The EU is finally ready to place sanctions on Iceland over its increasing catch of mackerel and herring that have led to concerns of over-fishing.
The move is significant in the ongoing ‘mackerel wars’ between the EU and Iceland, with the Icelandic government arguing that its level of catch is both sustainable and vital to the economy as well as the EU, which is aiming to ensure future fish stocks are protected.
EU Fisheries Commissioner Maria Damanaki placed an end of July deadline to decide on whether sanctions would be placed on Iceland, and European Commission sources say they are now ready to press ahead with the measures. One official said that internally the procedure against the North Atlantic nation has been launched.
Among the implications of the sanctions on Iceland would be a ban on the country’s mackerel exports transiting or landing in EU ports and the potential ban of mackerel exports to the regional bloc.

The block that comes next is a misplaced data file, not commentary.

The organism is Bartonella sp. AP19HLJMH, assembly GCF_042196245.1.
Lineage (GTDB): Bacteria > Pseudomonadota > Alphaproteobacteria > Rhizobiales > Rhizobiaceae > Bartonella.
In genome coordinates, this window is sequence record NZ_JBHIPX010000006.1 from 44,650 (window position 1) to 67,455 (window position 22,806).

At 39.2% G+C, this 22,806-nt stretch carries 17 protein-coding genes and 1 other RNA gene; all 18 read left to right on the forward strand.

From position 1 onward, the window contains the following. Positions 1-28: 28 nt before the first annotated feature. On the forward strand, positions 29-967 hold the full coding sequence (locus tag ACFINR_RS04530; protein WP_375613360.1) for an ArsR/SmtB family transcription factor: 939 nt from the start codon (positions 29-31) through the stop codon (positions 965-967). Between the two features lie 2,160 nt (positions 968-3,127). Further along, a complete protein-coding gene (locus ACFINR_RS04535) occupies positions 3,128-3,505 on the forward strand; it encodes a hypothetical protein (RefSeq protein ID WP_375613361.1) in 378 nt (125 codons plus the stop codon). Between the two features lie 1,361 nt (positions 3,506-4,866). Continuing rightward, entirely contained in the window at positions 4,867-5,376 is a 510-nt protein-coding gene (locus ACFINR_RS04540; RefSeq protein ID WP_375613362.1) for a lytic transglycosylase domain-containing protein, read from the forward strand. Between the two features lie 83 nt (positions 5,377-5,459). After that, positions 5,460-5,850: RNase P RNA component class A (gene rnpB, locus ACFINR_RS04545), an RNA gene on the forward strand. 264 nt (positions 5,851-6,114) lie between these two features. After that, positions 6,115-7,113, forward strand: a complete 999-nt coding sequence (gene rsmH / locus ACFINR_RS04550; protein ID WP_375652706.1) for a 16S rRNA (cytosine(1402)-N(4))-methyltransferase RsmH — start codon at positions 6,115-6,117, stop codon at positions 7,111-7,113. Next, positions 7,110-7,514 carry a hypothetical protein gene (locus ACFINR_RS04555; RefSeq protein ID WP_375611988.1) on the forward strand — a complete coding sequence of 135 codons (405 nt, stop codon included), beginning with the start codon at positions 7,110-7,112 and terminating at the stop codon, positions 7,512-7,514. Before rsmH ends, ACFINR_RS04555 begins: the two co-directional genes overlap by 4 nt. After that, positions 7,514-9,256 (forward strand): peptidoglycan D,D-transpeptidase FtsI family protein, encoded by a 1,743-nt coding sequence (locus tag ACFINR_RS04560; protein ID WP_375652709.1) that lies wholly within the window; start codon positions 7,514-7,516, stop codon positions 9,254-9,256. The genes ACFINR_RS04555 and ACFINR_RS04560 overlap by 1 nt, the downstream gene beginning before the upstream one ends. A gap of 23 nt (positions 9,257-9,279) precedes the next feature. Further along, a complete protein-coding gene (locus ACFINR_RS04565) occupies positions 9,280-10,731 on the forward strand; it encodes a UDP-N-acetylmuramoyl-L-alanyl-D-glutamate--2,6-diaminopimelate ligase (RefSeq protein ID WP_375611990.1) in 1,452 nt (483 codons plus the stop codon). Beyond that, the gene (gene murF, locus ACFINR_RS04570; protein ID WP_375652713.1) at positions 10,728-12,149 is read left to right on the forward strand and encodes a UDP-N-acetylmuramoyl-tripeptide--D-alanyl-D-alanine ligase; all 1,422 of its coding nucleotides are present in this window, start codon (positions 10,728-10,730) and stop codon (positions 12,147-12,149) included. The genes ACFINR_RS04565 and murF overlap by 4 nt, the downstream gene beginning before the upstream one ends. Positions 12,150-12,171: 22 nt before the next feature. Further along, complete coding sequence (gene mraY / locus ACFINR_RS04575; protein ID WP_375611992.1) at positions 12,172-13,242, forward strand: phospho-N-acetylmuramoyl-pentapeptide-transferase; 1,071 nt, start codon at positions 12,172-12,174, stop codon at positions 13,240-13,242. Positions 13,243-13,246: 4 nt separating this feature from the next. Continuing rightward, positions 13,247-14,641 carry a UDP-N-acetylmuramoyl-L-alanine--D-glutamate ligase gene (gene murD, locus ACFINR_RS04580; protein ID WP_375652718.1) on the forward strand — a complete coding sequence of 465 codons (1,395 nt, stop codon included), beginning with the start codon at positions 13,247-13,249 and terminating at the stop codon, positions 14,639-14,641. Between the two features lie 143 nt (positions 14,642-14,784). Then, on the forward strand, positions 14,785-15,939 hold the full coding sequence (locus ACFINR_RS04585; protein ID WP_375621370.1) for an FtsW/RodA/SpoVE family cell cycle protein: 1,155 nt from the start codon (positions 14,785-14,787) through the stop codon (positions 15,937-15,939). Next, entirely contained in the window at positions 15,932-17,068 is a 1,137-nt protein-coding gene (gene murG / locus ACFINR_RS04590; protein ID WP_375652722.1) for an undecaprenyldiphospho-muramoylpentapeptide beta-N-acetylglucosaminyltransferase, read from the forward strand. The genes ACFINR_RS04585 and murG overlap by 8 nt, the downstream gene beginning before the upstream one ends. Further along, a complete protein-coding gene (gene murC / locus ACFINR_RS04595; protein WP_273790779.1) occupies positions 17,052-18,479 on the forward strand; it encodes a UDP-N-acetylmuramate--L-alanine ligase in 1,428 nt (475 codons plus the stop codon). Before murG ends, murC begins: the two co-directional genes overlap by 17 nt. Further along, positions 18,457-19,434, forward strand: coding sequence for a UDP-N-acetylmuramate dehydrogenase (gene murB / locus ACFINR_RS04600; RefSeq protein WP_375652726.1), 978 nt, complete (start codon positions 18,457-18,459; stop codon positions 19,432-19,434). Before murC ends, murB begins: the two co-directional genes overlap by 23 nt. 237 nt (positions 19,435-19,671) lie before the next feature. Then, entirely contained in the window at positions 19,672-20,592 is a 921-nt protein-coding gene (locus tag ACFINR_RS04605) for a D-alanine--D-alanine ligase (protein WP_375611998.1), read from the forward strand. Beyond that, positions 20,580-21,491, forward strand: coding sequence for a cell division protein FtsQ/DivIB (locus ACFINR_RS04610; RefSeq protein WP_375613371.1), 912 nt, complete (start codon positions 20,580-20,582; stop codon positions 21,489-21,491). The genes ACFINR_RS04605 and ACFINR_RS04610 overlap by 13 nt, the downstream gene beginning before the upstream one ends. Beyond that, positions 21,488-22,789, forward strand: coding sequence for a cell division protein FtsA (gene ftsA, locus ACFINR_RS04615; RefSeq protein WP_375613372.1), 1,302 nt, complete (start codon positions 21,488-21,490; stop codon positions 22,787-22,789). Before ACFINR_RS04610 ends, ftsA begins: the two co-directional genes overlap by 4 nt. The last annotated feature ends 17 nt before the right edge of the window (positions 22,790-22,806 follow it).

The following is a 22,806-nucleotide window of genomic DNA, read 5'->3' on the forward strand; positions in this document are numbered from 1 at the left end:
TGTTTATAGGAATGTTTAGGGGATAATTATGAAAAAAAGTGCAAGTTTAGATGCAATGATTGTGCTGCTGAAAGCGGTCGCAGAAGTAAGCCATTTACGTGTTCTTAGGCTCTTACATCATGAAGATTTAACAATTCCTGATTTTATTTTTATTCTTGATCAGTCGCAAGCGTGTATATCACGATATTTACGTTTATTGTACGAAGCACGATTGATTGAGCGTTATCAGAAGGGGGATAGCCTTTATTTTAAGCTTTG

The Commission intends to notify Iceland before placing the sanctions to give the country the opportunity to put forward its case before the bloc’s member nations vote on the matter.
Iceland has continued to claim that rising sea temperatures caused by global warming and other natural factors has led to mackerel and herring shoals migrating further north and, therefore, the quotas they are allocated should be changed to reflect this.